Last week on Glenn Beck’s Friday night show on Common Core, Orlean Koehle, one of the audience attendees and CA Eagle Forum President, held up a government manual with a picture that showed some devices for how the government is planning to monitor our children. I was able to locate that resource and found their reasons for it disturbing.
A few days ago I emailed out an interesting article titled “Student test scores show that ‘grit’ is more important than IQ”? I find it a little coincidental that this government report is titled “Promoting Grit, Tenacity, and Perseverance: Critical Factors for Success in the 21st Century.” It was published in February 2013.
If you open up this government document (and I’d save a copy to your computer), and go to page 61 of the pdf (which is page 43 on the bottom of the page). Look at the chart on “observables” they are looking for. This is a fascinating chart that splits out several aspects of conscientiousness.
Scrolling forward a page, you can see 4 methods they plan to use to track these observable behaviors on our children. If you have time, read the few pages before the chart. This is all very disturbing and a massive violation of privacy.
The people who created this document (including people from the Gates Foundation), have the warped idea that children need their ideal set of core knowledge, and the most effective way to get it to those children is through the scientific method of a lab rat. Put the cheese (standardized test scores) over here, see how long it takes them to get to it and how can we experiment and improve the process.
From page 45 of the document, just after these devices are shown, comes this:
Measures of behavioral task performance hold strong promise for deepening the field’s understanding of the interactions among the cognitive and affective processes underlying grit. They are minimally “fakable” (Kyllonen, 2005) and typically do not “cue the intentions” of the teacher or researcher (Shute & Ventura, in press). They do not require participants to have fully developed verbal skills or be able to articulate their own internal processes. Micro-level indicators also have the potential to be seamlessly integrated into a learning environment, and indicators can provide measures of behavior in real time, making it possible to examine and address dynamic changes in student understanding (e.g., how goals and affect change over time in an activity) (U.S. Department of Education Office of Educational Technology, 2013; Woolf Et al. , 2009).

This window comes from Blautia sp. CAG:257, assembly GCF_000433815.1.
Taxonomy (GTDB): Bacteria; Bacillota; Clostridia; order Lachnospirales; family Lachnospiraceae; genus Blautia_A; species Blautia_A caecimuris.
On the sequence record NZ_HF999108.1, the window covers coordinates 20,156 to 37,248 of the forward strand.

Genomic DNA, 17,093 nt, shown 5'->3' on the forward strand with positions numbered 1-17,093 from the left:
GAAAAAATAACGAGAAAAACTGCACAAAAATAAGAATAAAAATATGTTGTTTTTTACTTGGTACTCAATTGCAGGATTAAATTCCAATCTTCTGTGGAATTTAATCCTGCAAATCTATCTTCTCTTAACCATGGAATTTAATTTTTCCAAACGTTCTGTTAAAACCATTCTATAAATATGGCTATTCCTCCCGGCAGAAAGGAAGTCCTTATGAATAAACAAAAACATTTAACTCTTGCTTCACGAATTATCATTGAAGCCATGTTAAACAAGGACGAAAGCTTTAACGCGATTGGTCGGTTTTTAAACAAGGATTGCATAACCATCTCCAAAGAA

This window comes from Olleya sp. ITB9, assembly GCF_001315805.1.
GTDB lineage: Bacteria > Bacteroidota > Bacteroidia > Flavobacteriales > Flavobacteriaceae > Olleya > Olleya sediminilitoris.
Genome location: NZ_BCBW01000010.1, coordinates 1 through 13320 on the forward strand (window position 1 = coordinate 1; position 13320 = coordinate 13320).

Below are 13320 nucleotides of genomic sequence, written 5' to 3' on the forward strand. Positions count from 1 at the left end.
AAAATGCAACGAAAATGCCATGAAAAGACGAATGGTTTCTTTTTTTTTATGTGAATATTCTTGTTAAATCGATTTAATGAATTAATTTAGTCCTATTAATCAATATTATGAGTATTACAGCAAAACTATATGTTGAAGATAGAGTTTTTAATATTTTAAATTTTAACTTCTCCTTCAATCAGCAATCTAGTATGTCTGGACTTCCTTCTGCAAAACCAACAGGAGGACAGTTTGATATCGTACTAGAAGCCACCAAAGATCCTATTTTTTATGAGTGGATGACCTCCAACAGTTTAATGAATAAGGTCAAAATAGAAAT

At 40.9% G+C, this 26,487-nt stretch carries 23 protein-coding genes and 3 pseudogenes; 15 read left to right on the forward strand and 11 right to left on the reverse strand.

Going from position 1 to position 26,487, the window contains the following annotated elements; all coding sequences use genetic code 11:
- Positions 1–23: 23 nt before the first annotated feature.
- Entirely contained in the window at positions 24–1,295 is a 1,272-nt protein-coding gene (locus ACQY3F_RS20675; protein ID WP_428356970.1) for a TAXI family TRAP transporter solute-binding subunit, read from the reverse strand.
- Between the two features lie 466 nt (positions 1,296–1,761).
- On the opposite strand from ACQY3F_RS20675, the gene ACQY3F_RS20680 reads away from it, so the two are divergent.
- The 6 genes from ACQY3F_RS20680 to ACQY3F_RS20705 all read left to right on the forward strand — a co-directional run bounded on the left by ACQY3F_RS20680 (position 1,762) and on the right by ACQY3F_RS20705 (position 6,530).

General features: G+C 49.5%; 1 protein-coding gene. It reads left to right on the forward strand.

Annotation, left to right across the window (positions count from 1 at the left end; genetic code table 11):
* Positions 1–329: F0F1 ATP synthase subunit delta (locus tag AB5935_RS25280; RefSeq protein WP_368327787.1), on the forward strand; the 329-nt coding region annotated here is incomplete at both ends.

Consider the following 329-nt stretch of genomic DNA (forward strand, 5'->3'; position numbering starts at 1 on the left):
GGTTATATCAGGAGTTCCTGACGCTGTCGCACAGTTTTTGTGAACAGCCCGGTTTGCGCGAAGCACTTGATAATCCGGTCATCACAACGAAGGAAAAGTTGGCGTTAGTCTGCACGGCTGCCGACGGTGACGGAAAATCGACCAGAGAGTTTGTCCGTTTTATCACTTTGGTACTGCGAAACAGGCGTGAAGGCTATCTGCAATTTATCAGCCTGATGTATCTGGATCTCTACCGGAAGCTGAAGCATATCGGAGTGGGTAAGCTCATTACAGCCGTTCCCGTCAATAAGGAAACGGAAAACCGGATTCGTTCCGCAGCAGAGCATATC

These methods are not, however, without their own set of challenges. It is important to recognize the immense effort that goes into interpreting the meaning of student log files, for example, before an intelligent tutor can be designed to “know ” what a student’s behavior means and be able to offer appropriate scaffolds or feedback. The research into the design of these systems involves multiple observations and/or interviews of students interacting with the learning environment, achieving agreement among raters about how to interpret student behaviors and using these findings to design the programs that support student learning (e.g., Baker et al., 2008).
What is the goal of this? If you can track someone’s behavior and learn these things about them, you can condition them in ways that are most effective toward the goals set by those who control the learning environment. They are being manipulated.
I encourage you to read this article by Anita Hoge entitled “MANIPULATING STUDENTS – REWARD AND PUNISHMENT.”
On a much more light note, you could read Orson Scott Card’s awesome book, Ender’s Game, which comes out in movie theaters this November, and deals with manipulation of children by conspiring adults.